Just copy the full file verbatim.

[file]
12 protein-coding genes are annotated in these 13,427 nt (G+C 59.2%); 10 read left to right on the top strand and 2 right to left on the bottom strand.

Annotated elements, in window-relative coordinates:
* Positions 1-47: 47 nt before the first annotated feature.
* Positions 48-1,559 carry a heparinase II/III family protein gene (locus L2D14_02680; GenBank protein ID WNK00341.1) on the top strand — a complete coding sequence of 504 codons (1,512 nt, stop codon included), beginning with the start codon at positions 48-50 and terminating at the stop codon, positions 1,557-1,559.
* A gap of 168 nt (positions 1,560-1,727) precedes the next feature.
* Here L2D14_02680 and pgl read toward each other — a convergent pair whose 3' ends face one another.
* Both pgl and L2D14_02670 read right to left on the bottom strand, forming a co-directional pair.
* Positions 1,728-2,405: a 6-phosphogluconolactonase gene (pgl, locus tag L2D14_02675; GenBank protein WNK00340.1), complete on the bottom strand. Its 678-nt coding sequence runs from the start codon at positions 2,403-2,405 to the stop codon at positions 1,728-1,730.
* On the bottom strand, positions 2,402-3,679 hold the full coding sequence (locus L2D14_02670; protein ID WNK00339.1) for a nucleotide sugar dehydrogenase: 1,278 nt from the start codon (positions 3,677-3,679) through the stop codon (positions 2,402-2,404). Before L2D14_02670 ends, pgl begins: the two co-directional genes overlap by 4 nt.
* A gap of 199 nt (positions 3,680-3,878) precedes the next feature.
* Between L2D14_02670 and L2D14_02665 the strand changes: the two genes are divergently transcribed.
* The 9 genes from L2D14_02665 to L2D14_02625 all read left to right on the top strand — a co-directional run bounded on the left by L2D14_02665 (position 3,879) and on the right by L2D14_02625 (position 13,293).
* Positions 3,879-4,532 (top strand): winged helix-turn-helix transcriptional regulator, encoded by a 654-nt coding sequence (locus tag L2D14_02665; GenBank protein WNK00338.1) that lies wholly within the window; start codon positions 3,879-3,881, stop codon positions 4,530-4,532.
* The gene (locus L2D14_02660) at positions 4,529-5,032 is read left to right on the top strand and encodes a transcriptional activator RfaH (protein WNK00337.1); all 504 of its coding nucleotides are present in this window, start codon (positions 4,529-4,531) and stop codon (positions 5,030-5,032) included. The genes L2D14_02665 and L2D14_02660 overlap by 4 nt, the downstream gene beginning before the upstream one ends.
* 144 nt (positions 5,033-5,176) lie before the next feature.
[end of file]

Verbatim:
12 protein-coding genes are annotated in these 13,427 nt (G+C 59.2%); 10 read left to right on the top strand and 2 right to left on the bottom strand.

Annotated elements, in window-relative coordinates:
* Positions 1-47: 47 nt before the first annotated feature.
* Positions 48-1,559 carry a heparinase II/III family protein gene (locus L2D14_02680; GenBank protein ID WNK00341.1) on the top strand — a complete coding sequence of 504 codons (1,512 nt, stop codon included), beginning with the start codon at positions 48-50 and terminating at the stop codon, positions 1,557-1,559.
* A gap of 168 nt (positions 1,560-1,727) precedes the next feature.
* Here L2D14_02680 and pgl read toward each other — a convergent pair whose 3' ends face one another.
* Both pgl and L2D14_02670 read right to left on the bottom strand, forming a co-directional pair.
* Positions 1,728-2,405: a 6-phosphogluconolactonase gene (pgl, locus tag L2D14_02675; GenBank protein WNK00340.1), complete on the bottom strand. Its 678-nt coding sequence runs from the start codon at positions 2,403-2,405 to the stop codon at positions 1,728-1,730.
* On the bottom strand, positions 2,402-3,679 hold the full coding sequence (locus L2D14_02670; protein ID WNK00339.1) for a nucleotide sugar dehydrogenase: 1,278 nt from the start codon (positions 3,677-3,679) through the stop codon (positions 2,402-2,404). Before L2D14_02670 ends, pgl begins: the two co-directional genes overlap by 4 nt.
* A gap of 199 nt (positions 3,680-3,878) precedes the next feature.
* Between L2D14_02670 and L2D14_02665 the strand changes: the two genes are divergently transcribed.
* The 9 genes from L2D14_02665 to L2D14_02625 all read left to right on the top strand — a co-directional run bounded on the left by L2D14_02665 (position 3,879) and on the right by L2D14_02625 (position 13,293).
* Positions 3,879-4,532 (top strand): winged helix-turn-helix transcriptional regulator, encoded by a 654-nt coding sequence (locus tag L2D14_02665; GenBank protein WNK00338.1) that lies wholly within the window; start codon positions 3,879-3,881, stop codon positions 4,530-4,532.
* The gene (locus L2D14_02660) at positions 4,529-5,032 is read left to right on the top strand and encodes a transcriptional activator RfaH (protein WNK00337.1); all 504 of its coding nucleotides are present in this window, start codon (positions 4,529-4,531) and stop codon (positions 5,030-5,032) included. The genes L2D14_02665 and L2D14_02660 overlap by 4 nt, the downstream gene beginning before the upstream one ends.
* 144 nt (positions 5,033-5,176) lie before the next feature.